A Pragmatic Approach to Houston’s Future (part 2 of 2)Continuing from part 1 earlier this week (both parts also posted here, along with other essays). Don't forget to watch Houston Have Your Say on the Future of Houston on PBS Channel 8 tonight at 7pm.
So, given that set of realities, what’s the right answer for accommodating Houston’s growth?
- MaX Lanes: A comprehensive network of high-speed managed freeway lanes similar to the new lanes on the Katy Freeway. They should include converted HOV lanes and congestion pricing. They could be called Managed eXpress Lanes – or MaX Lanes – that move the maximum number of people and vehicles at maximum speed.
- Park-and-ride commuter options from every neighborhood to every job center using those lanes. This includes buses and vanpools, both public and private with a flat Metro subsidy per passenger mile. Private operators would compete on schedule, routes, service, timeliness, and amenities like wireless Internet. They whisk commuters nonstop at 65mph directly to their job center and then circulate to get them right to their building. No transfers, no waits, and no walking in our unpredictable weather. Parking lots that are underutilized M-F during business hours – like malls and churches - could become park-and-ride lots.
- Cash-out parking. To further incentivize transit ridership and reduce cars on the freeways, employers should be required to offer cash-out parking: if an employee is not using a parking space, they should receive the cash value of the spot the employer does not have to provide for them.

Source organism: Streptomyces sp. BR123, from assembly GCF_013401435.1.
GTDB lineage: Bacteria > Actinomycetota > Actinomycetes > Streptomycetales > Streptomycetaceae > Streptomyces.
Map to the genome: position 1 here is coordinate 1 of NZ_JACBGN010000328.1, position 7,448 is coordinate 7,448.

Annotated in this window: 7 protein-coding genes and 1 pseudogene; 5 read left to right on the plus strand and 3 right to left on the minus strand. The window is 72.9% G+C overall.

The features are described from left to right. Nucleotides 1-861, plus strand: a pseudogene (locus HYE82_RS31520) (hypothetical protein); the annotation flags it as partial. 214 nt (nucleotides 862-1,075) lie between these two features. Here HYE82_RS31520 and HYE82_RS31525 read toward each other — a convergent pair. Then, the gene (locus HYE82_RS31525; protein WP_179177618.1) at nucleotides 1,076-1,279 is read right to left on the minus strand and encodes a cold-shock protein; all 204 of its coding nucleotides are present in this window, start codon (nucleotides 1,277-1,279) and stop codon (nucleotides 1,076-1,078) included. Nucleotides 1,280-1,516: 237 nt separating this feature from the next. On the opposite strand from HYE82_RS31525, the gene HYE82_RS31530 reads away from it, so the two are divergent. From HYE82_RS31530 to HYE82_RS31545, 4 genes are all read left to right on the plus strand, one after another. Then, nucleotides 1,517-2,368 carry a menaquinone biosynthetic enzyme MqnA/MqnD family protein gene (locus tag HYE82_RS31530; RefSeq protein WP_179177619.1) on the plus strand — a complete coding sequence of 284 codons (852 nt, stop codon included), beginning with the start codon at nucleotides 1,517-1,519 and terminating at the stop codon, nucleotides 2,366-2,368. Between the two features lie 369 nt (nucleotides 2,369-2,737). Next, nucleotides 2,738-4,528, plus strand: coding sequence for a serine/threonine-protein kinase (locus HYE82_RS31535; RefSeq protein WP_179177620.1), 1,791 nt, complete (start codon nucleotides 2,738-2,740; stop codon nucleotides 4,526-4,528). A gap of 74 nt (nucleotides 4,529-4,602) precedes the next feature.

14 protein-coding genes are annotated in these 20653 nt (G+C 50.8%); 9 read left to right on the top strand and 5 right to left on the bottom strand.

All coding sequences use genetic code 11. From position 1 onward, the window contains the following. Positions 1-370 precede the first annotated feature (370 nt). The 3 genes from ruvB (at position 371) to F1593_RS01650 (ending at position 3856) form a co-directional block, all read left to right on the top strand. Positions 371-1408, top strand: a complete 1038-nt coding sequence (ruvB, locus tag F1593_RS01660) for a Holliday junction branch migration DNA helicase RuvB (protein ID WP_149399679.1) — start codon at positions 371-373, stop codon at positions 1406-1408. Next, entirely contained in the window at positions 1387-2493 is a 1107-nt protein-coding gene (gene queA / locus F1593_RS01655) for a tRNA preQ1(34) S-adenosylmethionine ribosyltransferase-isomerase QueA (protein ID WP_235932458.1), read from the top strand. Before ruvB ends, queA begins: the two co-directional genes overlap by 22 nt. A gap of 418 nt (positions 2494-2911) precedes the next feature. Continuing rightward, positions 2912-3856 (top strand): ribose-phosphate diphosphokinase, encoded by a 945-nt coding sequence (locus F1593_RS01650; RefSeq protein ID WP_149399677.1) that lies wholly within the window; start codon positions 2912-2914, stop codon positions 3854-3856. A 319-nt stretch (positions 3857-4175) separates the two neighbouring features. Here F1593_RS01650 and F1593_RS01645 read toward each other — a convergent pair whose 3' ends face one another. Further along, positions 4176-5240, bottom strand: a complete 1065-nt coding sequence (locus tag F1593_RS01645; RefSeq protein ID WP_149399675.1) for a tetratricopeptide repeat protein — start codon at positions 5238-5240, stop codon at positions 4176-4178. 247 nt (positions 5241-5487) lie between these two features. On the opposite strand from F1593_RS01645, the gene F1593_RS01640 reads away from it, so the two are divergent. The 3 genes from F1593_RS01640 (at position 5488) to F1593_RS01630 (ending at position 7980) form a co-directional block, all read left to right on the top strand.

- We do need a small, core light rail network to allow these transit commuters to get around during the day for meetings, errands, and lunch – although certainly many of the planned lines could be delayed in order to pay for expanded commuter transit options now, which would have a far better cost-benefit ratio in the short-term.
- Density near rail stops. Where we do build light rail, we should encourage density near the stops to minimize car trips on our congested street grid. This should be accomplished not through heavy-handed regulation – which is more likely to create dead zones than the desired development - but by offering TIRZ incentives to associations of land owners that voluntarily agree to dense design and build standards in their deed restrictions.
- Free-market land use. Houston should embrace, extend, and improve our free market approach to land regulation based on voluntary deed restrictions instead of heavy-handed – and often corrupt – zoning. This approach allows supply to match demand and keeps housing affordable for all.
Update: Here's the liveblog of the event.
Update 2: Here's the video.